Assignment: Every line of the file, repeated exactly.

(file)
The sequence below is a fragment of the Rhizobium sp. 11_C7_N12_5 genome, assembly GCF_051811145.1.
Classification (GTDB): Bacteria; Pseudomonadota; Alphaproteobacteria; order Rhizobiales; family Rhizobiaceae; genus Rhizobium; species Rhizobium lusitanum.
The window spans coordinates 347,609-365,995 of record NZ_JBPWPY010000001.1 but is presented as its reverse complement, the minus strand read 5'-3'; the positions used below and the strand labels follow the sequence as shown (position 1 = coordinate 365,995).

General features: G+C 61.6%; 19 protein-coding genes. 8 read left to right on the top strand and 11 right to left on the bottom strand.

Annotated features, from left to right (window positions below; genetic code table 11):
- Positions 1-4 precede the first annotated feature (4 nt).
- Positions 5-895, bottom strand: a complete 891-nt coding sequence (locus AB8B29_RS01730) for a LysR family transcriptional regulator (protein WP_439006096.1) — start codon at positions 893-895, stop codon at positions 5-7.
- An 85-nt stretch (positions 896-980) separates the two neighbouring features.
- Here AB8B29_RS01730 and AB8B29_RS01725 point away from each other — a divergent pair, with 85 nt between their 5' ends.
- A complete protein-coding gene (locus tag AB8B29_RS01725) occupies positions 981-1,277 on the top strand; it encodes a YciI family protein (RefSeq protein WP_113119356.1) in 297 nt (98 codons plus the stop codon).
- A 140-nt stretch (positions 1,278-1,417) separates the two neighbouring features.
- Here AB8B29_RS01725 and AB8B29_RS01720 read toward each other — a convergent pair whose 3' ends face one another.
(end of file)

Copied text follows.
The sequence below is a fragment of the Rhizobium sp. 11_C7_N12_5 genome, assembly GCF_051811145.1.
Classification (GTDB): Bacteria; Pseudomonadota; Alphaproteobacteria; order Rhizobiales; family Rhizobiaceae; genus Rhizobium; species Rhizobium lusitanum.
The window spans coordinates 347,609-365,995 of record NZ_JBPWPY010000001.1 but is presented as its reverse complement, the minus strand read 5'-3'; the positions used below and the strand labels follow the sequence as shown (position 1 = coordinate 365,995).

General features: G+C 61.6%; 19 protein-coding genes. 8 read left to right on the top strand and 11 right to left on the bottom strand.

Annotated features, from left to right (window positions below; genetic code table 11):
- Positions 1-4 precede the first annotated feature (4 nt).
- Positions 5-895, bottom strand: a complete 891-nt coding sequence (locus AB8B29_RS01730) for a LysR family transcriptional regulator (protein WP_439006096.1) — start codon at positions 893-895, stop codon at positions 5-7.
- An 85-nt stretch (positions 896-980) separates the two neighbouring features.
- Here AB8B29_RS01730 and AB8B29_RS01725 point away from each other — a divergent pair, with 85 nt between their 5' ends.
- A complete protein-coding gene (locus tag AB8B29_RS01725) occupies positions 981-1,277 on the top strand; it encodes a YciI family protein (RefSeq protein WP_113119356.1) in 297 nt (98 codons plus the stop codon).
- A 140-nt stretch (positions 1,278-1,417) separates the two neighbouring features.
- Here AB8B29_RS01725 and AB8B29_RS01720 read toward each other — a convergent pair whose 3' ends face one another.